"Your daughter doesn't sit in the front seat yet?" "No...well, I hadn't really thought about it." "How old is she?" "Eleven." "My daughter started sitting in the front seat around her age, and it changed the dynamic of our relationship." "What do you mean?" "It put us on a level field. When she sat in the back, it was like there was a wall between us, but when she moved up, it became easier for her to have conversations with me. It allowed us to grow closer."
There's a maternal buzz around the office. A trio of expectant moms who work at the library are all due to have their first child within the next few months. Shared stories, flashbacks and recognition from those of us who have been through the ups and downs of a first pregnancy fill the sporadic lulls of our office days. Certain life events are universal with cliches that ring true. "Your life will never be the same." "You won't believe how fast it goes." "You'll never know how much one heart can hold."
"An Untamed State" by Roxane Gay begins as any fairy tale would, with, "Once upon a time, in a far-off land..." And, the expanse between it, and any fairy tale with which you are familiar, is wider than anything you can imagine. Gay takes the Brothers Grimm to an entirely new level.
People often ask for reading recommendations whether I'm on the job or off. It's part of my job description as a readers' services librarian. I haven't read every book I've suggested. For some, it's hard to fathom that you'd be able to suggest a book when you haven't even cracked the cover. Discovery, detective work, serendipity, daily conversations with readers, as well as diligent reading and keeping a close eye on publishing trends are the key ingredients to successful recommendations.
In "Mastiff," a short story by Joyce Carol Oates, a couple who are taking a walk come across some other hikers. After the woman has a brief exchange with them, her date asks why she would bother talking to them; after all, she'd never see them again. She responds by saying that that's the best reason for talking to them.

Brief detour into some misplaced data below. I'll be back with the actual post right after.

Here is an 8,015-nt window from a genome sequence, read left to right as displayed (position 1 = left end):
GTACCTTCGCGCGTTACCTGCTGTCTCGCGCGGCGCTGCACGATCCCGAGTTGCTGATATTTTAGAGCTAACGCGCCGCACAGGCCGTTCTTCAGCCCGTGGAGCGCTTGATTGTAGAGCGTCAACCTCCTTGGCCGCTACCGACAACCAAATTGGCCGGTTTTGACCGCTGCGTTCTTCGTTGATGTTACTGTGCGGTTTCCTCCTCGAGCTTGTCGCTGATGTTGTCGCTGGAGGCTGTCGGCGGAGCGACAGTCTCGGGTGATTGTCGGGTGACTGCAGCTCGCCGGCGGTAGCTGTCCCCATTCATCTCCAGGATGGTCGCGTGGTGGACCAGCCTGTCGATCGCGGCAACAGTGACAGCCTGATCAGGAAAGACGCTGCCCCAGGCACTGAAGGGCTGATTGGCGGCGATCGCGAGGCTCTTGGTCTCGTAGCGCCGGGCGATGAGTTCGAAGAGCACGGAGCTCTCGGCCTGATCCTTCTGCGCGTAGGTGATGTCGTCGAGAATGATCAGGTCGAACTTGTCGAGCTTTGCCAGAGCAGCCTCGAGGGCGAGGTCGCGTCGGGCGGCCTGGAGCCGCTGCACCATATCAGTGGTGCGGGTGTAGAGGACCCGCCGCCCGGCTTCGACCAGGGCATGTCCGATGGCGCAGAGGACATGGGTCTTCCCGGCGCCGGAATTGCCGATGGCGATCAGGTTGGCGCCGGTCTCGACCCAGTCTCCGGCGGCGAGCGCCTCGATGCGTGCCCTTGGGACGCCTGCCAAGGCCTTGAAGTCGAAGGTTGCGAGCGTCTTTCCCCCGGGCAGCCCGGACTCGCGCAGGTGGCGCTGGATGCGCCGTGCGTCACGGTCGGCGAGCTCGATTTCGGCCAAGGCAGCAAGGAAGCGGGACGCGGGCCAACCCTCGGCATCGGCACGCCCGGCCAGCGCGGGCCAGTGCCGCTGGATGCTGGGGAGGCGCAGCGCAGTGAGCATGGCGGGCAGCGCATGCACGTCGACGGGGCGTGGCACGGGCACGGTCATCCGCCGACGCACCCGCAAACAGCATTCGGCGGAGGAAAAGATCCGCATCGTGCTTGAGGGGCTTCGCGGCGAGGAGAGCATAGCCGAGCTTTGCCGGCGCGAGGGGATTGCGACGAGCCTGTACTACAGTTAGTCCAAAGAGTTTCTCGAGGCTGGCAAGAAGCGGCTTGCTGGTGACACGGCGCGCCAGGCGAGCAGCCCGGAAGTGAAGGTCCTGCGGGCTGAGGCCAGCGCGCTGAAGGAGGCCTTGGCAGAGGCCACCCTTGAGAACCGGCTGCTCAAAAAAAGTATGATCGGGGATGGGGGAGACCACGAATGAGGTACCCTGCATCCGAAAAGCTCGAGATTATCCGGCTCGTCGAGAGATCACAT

Standing in line under an umbrella with my daughter waiting for Santa, her nose met mine. People roamed the streets, giving out candy canes and small stuffed animals. No one gave her one. "I want to be shorter, again."
Like other listeners across the nation, a lump formed in my throat when I heard that Tom Magliozzi, who was known to so many as half of NPR’s famed “Car Talk” hosts had died at the age of 77 from complications of Alzheimer’s Disease. Anyone who has stumbled across the show would instantly recognize one of the most infectious laughs ever recorded.
In a recent blog post by author Seth Godin, he talks about what everyone reads. There was a time, he says, when everyone read the same newspaper or watched the same shows. Maybe there was a time when there was greater homogeny. There are so many more media streams, a variety of formatting options, different technology to deliver news, entertainment, knowledge, and opinions these days.
"Childhood memories are sometimes covered and obscured beneath the things that come later, like childhood toys forgotten at the bottom of a crammed adult closet, but they are never lost for good." There are things that surface that take us by surprise and, at the same time, wash over us like a warm stream of water, transfixing, and transporting us to moments we thought were lost.